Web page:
The last three months of my sabbatical break have passed in a flash, ending in an eight-day pilgrimage to Israel.
The trip ended somewhat dramatically!
A lady in our group had lost her passport causing considerable stress, and only on the last day could arrangements be made to sort it out to avoid her and her mother being stranded in Israel.
She asked me to accompany her to the British Consulate in Tel Aviv to be her witness/moral support.
My wife accompanied her mother for support and we were dropped off as the group carried on, with plans to meet up later.
All went smoothly and the official was niceness itself.
An hour later and an emergency passport had been issued.
A short taxi trip and we were reunited with the group.
All was well.
What was remarkable was how grateful the two women were, along with the rest of the group for what my wife and I had done, which to us was simply doing what needed to be done.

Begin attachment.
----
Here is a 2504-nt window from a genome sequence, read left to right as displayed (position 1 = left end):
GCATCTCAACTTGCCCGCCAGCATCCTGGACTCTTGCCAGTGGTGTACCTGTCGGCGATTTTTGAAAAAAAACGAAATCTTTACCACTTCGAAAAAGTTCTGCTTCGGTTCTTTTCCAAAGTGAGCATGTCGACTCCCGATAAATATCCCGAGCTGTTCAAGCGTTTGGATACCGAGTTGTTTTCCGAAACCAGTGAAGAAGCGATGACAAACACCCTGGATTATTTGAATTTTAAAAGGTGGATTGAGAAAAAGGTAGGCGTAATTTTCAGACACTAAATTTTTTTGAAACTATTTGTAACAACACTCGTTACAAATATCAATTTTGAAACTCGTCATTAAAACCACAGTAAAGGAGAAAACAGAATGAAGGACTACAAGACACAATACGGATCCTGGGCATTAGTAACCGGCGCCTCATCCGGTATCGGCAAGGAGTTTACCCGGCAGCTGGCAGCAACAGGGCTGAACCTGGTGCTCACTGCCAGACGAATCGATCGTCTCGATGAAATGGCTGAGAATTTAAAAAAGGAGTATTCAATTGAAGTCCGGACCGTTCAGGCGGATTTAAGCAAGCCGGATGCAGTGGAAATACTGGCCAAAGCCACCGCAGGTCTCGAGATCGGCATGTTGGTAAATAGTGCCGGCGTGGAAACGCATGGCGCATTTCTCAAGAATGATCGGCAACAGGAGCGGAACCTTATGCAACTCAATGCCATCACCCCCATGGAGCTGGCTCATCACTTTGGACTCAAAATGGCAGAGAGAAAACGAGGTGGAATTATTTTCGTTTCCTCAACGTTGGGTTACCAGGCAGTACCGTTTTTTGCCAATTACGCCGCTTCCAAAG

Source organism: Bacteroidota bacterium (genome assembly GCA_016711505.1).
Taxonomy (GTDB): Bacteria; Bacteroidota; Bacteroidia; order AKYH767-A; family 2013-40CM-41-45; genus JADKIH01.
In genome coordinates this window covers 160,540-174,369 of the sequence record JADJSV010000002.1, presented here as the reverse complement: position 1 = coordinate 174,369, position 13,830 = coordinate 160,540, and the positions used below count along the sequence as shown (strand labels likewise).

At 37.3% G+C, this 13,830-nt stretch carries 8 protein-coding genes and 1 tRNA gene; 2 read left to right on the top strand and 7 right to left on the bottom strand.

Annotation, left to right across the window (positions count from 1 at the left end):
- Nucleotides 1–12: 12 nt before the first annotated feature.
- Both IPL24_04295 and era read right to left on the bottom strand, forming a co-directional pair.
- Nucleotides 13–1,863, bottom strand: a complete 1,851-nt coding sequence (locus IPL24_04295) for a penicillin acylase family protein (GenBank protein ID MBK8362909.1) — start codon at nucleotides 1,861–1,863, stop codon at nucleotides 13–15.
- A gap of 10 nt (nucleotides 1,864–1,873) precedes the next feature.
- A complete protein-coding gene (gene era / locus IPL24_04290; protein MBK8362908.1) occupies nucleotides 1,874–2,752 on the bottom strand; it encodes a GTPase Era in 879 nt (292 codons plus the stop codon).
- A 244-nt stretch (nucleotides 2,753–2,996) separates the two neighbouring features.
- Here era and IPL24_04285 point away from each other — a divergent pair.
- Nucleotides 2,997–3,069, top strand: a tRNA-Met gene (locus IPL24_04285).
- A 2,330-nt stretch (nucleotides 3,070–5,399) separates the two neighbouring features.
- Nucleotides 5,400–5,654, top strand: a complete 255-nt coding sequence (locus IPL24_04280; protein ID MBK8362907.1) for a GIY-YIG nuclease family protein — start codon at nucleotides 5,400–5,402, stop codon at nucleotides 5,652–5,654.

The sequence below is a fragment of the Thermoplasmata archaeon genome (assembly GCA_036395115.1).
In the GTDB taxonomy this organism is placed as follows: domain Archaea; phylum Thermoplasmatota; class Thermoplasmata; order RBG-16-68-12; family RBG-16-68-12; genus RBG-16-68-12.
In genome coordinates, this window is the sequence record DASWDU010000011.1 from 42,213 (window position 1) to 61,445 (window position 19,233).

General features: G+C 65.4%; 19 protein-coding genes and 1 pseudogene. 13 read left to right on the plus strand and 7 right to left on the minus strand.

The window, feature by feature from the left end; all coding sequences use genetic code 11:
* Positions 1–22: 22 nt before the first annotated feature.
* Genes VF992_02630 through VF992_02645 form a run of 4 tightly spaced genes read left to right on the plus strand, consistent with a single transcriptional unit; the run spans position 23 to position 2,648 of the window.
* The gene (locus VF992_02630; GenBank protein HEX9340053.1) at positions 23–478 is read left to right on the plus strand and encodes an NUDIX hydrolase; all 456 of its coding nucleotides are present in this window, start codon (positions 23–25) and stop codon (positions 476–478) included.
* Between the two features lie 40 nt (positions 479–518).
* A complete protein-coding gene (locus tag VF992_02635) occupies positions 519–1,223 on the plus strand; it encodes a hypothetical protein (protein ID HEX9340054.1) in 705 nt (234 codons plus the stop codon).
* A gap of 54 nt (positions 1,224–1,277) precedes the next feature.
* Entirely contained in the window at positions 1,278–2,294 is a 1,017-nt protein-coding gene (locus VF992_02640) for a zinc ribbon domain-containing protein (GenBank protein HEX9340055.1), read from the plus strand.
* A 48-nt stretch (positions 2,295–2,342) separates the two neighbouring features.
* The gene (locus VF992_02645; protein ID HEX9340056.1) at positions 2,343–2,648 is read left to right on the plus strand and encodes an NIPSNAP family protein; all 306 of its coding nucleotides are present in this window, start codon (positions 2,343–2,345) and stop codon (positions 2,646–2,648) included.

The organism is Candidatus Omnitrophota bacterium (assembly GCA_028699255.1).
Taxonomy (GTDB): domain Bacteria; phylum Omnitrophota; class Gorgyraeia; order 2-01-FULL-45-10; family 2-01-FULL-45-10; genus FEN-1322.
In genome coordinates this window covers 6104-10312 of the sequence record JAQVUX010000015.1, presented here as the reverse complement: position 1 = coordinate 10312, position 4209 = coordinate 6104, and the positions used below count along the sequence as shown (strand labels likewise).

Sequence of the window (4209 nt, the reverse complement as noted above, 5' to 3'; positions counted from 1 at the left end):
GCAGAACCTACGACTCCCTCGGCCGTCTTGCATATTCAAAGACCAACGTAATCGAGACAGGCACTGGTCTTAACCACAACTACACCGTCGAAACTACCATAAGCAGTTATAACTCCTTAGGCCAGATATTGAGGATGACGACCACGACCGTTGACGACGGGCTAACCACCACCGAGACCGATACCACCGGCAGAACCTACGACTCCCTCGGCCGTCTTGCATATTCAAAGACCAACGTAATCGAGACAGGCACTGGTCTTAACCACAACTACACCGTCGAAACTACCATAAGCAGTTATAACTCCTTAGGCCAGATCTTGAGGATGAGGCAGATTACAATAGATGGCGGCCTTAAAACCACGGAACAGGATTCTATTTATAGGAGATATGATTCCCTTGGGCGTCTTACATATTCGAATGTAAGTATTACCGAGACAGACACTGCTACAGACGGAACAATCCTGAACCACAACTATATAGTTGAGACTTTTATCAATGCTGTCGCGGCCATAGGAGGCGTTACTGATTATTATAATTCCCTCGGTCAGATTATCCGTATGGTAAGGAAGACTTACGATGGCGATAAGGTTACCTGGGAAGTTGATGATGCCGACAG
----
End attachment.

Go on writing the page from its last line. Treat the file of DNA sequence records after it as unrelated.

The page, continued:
We had a similar reaction from a woman who recently bought some furniture from us.
She asked if it could be dismantled and she arrived late in the evening.
We explained how it could be reassembled and took care to pack it securely in her car, saying to ring us if she hit any snags.
She seemed surprised by our level of care for her and her purchase, as well as grateful.
We were simply showing the degree of care we would hope to have shown to us.
Why were these people so grateful and apparently surprised that we should take this amount of care?
People’s experiences and expectations are that there simply isn’t the care and kindness that there should be.
Apart from occasional random acts of kindness that one does mercifully hear about, there is also an awful lot of unkindness.
Jesus said it, but it’s a universal truth, “Do to others as you would have them do to you!”
Let’s all try that bit harder to make kindness to one another be the norm!